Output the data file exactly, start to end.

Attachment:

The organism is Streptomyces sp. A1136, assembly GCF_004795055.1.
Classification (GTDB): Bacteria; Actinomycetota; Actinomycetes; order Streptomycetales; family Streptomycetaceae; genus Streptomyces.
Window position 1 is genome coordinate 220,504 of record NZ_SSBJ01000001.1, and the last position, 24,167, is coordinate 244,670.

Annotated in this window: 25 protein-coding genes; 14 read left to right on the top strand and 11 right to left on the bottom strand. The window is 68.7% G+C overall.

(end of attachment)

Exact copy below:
The organism is Streptomyces sp. A1136, assembly GCF_004795055.1.
Classification (GTDB): Bacteria; Actinomycetota; Actinomycetes; order Streptomycetales; family Streptomycetaceae; genus Streptomyces.
Window position 1 is genome coordinate 220,504 of record NZ_SSBJ01000001.1, and the last position, 24,167, is coordinate 244,670.

Annotated in this window: 25 protein-coding genes; 14 read left to right on the top strand and 11 right to left on the bottom strand. The window is 68.7% G+C overall.